The Coutts & Co Large-Cap Business of the Year Award recognises listed companies or mutuals in the large-cap range.
"Presenting leaders in retail, hospitality, technology, property development, outsourcing, chemical engineering and insuran"Ten sector champions from a range of industries were selected as finalists for the Coutts & Co Large-Cap Business of the Year 2011, with each offering a different perspective on enterprise excellence," says Alex Evans, editorial director of the National Business Awards in partnership with Orange.ce, some of the UK's best and least-known companies are supporting the UK economic recovery and they all deserve recognition."
Debenhams and JD Wetherspoon are among the best known of this year's finalists, but it's less common knowledge that a staff culture of constant improvement and innovation is nurtured through internal awards at the former, while the latter has built customer communities using Facebook and Twitter.
Lloyd's of London is one of the UK's oldest and most recognised businesses. Established 323 years ago, this complex and unique insurance marketplace has been transformed by the corporation that governs it - combining an investment in technology and management training to increase efficiency.
Electrocomponents, often described by the media as "the biggest company you've never heard of", has quietly hit a £1bn turnover for the first time during a recession as an investment in e-commerce, 3D modelling and a wide range of products has helped it to increase sales in its core markets in the UK and overseas. Similarly, integrated facilities management company MITIE has grown from £500m to a £2bn-turnover business by diversifying into new areas such as energy management and security, while investing in training and apprenticeship.
Autonomy, the unstructured information specialist, has gained in profile since HP put in an $11bn bid to buy it, but few are aware of the diversity of the business. Supporting a wide variety of applications across sectors, ranging from healthcare to media, Autonomy has spawned numerous spin-off businesses that, including its own workforce of around 2,700, employ an estimated 10,000 people.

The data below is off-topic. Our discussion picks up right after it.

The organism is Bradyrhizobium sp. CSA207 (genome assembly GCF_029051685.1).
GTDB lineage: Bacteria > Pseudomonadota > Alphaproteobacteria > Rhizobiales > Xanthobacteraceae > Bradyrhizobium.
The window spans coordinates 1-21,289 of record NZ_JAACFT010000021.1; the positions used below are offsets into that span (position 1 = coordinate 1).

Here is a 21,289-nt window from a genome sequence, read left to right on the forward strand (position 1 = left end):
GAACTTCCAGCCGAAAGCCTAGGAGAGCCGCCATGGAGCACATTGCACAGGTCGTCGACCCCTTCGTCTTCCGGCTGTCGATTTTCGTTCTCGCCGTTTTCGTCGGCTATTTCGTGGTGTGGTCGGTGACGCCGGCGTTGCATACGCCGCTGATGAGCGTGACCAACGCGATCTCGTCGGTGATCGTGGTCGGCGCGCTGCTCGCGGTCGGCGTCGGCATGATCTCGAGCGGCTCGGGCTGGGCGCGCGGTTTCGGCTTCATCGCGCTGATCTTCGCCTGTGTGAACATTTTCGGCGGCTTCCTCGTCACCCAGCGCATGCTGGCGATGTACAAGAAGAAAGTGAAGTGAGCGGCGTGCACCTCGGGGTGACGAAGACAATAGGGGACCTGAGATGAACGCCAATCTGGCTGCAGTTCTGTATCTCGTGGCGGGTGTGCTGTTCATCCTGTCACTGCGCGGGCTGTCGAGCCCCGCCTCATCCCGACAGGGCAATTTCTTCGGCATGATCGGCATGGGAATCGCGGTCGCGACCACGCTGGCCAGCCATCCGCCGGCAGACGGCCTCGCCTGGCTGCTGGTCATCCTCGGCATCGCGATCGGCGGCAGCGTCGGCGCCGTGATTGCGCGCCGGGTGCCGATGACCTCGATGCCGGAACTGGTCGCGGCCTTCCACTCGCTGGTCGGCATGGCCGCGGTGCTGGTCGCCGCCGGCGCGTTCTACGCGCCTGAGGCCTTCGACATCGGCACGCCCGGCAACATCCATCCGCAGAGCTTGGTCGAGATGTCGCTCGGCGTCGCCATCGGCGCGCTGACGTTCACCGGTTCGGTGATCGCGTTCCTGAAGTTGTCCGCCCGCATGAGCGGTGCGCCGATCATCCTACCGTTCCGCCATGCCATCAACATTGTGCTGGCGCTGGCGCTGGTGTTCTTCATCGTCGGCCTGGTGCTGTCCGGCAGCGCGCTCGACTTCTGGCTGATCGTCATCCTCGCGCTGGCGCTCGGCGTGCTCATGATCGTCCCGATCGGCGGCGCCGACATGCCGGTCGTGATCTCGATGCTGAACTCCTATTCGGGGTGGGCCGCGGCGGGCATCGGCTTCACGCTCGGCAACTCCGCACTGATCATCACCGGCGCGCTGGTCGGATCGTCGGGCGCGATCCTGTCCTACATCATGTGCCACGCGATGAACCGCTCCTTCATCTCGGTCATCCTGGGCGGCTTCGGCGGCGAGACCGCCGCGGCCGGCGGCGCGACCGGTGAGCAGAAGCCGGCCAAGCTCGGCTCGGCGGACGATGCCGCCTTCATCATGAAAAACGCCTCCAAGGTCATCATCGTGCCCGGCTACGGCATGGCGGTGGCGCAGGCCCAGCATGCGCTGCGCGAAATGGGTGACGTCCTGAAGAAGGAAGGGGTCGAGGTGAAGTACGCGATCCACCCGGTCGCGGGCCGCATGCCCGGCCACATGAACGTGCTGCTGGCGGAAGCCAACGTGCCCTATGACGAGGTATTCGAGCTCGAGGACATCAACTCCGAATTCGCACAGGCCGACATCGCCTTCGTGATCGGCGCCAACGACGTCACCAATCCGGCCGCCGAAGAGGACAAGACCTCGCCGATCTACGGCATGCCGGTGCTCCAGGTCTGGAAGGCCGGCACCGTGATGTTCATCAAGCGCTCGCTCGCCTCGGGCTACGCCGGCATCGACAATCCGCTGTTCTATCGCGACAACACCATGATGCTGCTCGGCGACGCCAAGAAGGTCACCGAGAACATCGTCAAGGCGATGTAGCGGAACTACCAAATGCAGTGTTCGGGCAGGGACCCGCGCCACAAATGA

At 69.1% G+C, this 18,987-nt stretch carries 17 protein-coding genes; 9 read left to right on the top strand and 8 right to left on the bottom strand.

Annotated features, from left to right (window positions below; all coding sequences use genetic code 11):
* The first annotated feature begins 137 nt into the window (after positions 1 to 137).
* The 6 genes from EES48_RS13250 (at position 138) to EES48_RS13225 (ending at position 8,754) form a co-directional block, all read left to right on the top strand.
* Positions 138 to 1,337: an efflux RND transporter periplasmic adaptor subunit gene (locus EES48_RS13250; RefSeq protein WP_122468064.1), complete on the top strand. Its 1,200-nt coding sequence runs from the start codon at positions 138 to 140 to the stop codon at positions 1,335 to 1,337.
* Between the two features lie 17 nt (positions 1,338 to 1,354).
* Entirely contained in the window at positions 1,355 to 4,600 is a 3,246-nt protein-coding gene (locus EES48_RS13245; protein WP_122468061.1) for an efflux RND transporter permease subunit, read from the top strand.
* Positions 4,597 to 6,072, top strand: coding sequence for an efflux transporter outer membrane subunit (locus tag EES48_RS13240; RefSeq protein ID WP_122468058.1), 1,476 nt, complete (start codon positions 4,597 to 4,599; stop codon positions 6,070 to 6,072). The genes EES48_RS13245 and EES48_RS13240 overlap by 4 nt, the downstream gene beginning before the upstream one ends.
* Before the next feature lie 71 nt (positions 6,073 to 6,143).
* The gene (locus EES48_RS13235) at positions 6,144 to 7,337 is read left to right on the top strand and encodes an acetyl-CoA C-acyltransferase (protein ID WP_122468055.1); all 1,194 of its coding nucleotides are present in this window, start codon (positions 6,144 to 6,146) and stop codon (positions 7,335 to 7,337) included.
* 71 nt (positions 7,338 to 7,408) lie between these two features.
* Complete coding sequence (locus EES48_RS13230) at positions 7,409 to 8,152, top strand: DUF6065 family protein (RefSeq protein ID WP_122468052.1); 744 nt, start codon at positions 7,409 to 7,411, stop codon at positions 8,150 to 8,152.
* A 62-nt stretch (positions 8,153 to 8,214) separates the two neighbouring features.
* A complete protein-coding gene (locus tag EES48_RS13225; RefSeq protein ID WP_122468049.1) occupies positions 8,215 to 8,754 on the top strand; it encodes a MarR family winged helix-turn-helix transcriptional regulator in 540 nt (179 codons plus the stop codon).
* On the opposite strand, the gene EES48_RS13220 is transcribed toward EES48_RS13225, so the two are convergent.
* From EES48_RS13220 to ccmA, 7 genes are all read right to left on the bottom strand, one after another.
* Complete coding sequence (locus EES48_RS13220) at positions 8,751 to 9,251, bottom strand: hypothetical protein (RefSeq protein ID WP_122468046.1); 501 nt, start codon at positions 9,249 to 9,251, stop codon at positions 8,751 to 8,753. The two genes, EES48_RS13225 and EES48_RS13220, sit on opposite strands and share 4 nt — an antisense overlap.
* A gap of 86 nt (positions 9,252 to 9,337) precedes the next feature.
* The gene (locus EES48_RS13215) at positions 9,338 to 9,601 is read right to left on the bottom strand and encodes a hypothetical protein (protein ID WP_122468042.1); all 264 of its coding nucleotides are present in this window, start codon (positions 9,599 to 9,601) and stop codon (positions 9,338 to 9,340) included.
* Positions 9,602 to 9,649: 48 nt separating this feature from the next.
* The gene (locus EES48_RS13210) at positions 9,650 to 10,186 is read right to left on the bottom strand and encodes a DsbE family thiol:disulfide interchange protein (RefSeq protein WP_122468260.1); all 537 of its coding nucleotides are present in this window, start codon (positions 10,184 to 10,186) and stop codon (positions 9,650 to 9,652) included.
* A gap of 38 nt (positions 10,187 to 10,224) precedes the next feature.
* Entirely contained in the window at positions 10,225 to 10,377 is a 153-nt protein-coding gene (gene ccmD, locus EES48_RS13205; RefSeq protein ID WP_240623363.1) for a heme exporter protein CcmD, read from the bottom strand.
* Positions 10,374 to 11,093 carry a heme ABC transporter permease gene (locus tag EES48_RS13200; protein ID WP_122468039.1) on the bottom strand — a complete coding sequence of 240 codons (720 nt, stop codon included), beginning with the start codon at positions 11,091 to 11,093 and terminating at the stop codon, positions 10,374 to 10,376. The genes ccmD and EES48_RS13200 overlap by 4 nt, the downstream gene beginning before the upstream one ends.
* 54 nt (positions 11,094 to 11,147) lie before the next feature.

Better known for its consumer products and boasting 19 super brands, Reckitt Benckiser has sustained innovation through a management culture of ownership and accountability, where decisions are made and acted on quickly. As a result, it has been able to take products from conception to market in as little as nine months and has penetrated new markets all over the world.
Kingfisher, the company behind B&Q and Screwfix in the UK and Bricolage in France, has driven profit through an investment in management and efficiency while becoming a market leader in five of the eight countries in which it has a presence.
Another UK business better known for what it makes is Johnson Matthey, a world leader in speciality chemicals, in particular catalysts and other sustainable technologies. Leading on sustainability in its sector, it has also become a poster business for sustainable growth, with a company-wide commitment to exploring ways to conserve the resources and commodities it relies on.
"From high street names to the businesses behind the brands, this year's large-cap finalists have all proved that even the biggest and longest-running companies can still adapt and innovate quickly to compete in the global marketplace," says Evans, "but only by investing in its people."